• Lender – AAVE

AAVE has launched a financial instrument called “Term Loans”, which is the first unsecured loan option in the decentralized finance space.

Designed for developers, AAVE loans allow you to borrow any available amount of digital assets without providing any collateral, provided that the liquidity is returned to the protocol within a single block transaction.

This highly technical knowledge transaction is an example of how the lending mechanism and provisions guaranteeing the security of funds in the reserve pool (and the complexity of the necessary contracts) can be changed by DeFi.

  • Staking Protocol – Compound Labs

Compound Labs is an open source software development company that creates products and services for decentralized finance.

The basis of the protocol is that any person who owns cryptocurrencies can receive interest in the same way as those who have rubles in a bank savings account.

This algorithmic stand-alone staking protocol can be used by platforms or wallets to incentivize the secure storage of digital assets by their customers. However, this can also be applied to any central bank-issued stable coins that will be created in the future.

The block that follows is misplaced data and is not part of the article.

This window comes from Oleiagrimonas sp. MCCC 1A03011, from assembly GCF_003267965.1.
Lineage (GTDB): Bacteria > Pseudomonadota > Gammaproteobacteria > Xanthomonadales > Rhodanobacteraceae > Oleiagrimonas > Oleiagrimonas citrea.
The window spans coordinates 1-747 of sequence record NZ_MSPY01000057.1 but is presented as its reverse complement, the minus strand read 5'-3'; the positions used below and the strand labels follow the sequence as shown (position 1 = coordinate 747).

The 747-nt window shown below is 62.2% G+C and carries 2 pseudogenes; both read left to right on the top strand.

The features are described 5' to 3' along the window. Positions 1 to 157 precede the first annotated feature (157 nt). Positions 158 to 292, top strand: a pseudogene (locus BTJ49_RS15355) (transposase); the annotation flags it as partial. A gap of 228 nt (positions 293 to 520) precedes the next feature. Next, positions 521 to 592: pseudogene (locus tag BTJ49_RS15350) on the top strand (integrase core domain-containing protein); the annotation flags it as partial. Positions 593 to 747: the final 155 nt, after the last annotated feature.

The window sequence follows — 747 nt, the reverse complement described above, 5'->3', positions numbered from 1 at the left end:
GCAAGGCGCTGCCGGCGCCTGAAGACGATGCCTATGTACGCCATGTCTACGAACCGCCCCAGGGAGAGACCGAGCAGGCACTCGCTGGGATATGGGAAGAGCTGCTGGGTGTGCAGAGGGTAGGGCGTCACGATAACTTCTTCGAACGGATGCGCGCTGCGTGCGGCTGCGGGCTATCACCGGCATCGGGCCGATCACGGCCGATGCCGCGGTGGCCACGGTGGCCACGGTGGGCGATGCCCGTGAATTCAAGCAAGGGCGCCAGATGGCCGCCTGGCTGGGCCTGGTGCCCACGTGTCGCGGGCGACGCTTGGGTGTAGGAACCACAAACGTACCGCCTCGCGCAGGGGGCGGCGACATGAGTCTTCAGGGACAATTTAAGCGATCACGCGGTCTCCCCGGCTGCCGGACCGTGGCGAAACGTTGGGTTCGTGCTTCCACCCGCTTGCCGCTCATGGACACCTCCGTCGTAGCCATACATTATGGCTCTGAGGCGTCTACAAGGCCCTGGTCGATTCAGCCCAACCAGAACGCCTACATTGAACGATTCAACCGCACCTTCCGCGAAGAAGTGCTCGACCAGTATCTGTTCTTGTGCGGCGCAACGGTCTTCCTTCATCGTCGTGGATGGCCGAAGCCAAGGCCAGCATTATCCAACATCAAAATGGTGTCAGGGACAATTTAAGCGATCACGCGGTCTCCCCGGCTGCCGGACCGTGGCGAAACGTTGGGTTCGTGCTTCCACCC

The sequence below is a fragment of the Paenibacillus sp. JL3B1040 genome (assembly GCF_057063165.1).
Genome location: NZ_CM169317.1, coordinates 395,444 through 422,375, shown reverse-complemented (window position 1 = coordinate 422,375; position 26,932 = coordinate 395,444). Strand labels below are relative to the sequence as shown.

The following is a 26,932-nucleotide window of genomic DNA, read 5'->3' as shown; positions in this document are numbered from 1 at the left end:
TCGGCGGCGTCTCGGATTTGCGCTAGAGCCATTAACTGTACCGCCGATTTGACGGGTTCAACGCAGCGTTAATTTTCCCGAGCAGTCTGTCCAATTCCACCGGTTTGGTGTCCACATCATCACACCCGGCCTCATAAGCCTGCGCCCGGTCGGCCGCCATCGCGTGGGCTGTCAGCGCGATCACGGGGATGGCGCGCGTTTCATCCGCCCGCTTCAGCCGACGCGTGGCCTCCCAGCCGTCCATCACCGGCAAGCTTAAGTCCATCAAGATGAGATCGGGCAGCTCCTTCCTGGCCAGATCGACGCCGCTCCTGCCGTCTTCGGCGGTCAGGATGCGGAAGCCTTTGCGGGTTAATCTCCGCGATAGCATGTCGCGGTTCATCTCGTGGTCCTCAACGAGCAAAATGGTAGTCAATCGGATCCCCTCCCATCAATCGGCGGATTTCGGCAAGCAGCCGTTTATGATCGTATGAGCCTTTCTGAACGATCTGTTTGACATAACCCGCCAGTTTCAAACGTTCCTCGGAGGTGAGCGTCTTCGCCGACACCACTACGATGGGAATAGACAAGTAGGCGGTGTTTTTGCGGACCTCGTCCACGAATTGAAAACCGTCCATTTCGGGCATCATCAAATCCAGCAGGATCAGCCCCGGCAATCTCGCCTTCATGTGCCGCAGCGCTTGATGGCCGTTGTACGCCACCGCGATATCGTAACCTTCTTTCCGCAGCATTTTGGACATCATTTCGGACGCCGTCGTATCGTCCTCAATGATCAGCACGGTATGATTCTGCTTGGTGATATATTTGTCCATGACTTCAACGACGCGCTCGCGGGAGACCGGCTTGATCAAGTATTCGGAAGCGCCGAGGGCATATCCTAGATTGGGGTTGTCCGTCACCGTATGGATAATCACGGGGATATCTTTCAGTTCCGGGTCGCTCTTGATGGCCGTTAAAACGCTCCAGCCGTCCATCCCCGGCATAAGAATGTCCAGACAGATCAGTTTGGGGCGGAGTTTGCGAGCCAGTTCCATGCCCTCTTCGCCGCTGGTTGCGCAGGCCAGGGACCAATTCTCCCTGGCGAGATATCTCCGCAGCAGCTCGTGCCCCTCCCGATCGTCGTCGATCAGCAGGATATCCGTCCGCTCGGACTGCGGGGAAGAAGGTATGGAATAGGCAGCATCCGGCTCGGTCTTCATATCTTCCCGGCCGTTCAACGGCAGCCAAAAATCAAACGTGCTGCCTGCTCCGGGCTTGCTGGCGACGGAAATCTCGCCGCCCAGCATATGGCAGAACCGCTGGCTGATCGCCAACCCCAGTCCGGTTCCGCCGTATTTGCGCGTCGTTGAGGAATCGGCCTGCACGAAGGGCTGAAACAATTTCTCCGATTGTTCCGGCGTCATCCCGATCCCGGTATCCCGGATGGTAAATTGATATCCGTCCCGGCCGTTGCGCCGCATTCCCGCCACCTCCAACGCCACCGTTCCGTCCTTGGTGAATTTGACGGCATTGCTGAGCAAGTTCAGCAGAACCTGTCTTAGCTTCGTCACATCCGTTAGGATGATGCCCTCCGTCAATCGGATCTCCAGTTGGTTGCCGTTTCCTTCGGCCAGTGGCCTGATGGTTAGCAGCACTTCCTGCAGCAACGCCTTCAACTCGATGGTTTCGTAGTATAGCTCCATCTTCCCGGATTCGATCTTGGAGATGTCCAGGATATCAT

Compound aims to support, manage, and audit a publicly verifiable and secure interest rate protocol that uses smart contracts to provide secure and stable returns on digital assets.

So, as you can see, this is a pretty technological thing.

But, as with fintech, stacking is that technologists can develop better systems, processes, methodologies, and delivery mechanisms outside of large (and in some cases slow) financial services organizations, and then help these same established financial service providers change their business models by incorporating the best of what has already been developed, tested, and validated.

What is the future of DeFi?

Decentralized finance projects develop in an environment associated with cryptocurrencies and digital assets, and therefore limited rules apply to them.

But, as with any new technology, the maturation of these projects and the inevitable failure of some of them will create a safer and less risky space for innovation, while ensuring proper KYC/AML procedures, and compliance with an adequate regulatory framework.

At the point where fintech and DeFi are juxtaposed and merged with traditional systems, we will have a real tipping point where nascent financial technologies are just a part of the new financial technologies.

The world needs to realize the dream of a fast, safe, cheap, affordable and egalitarian financial space.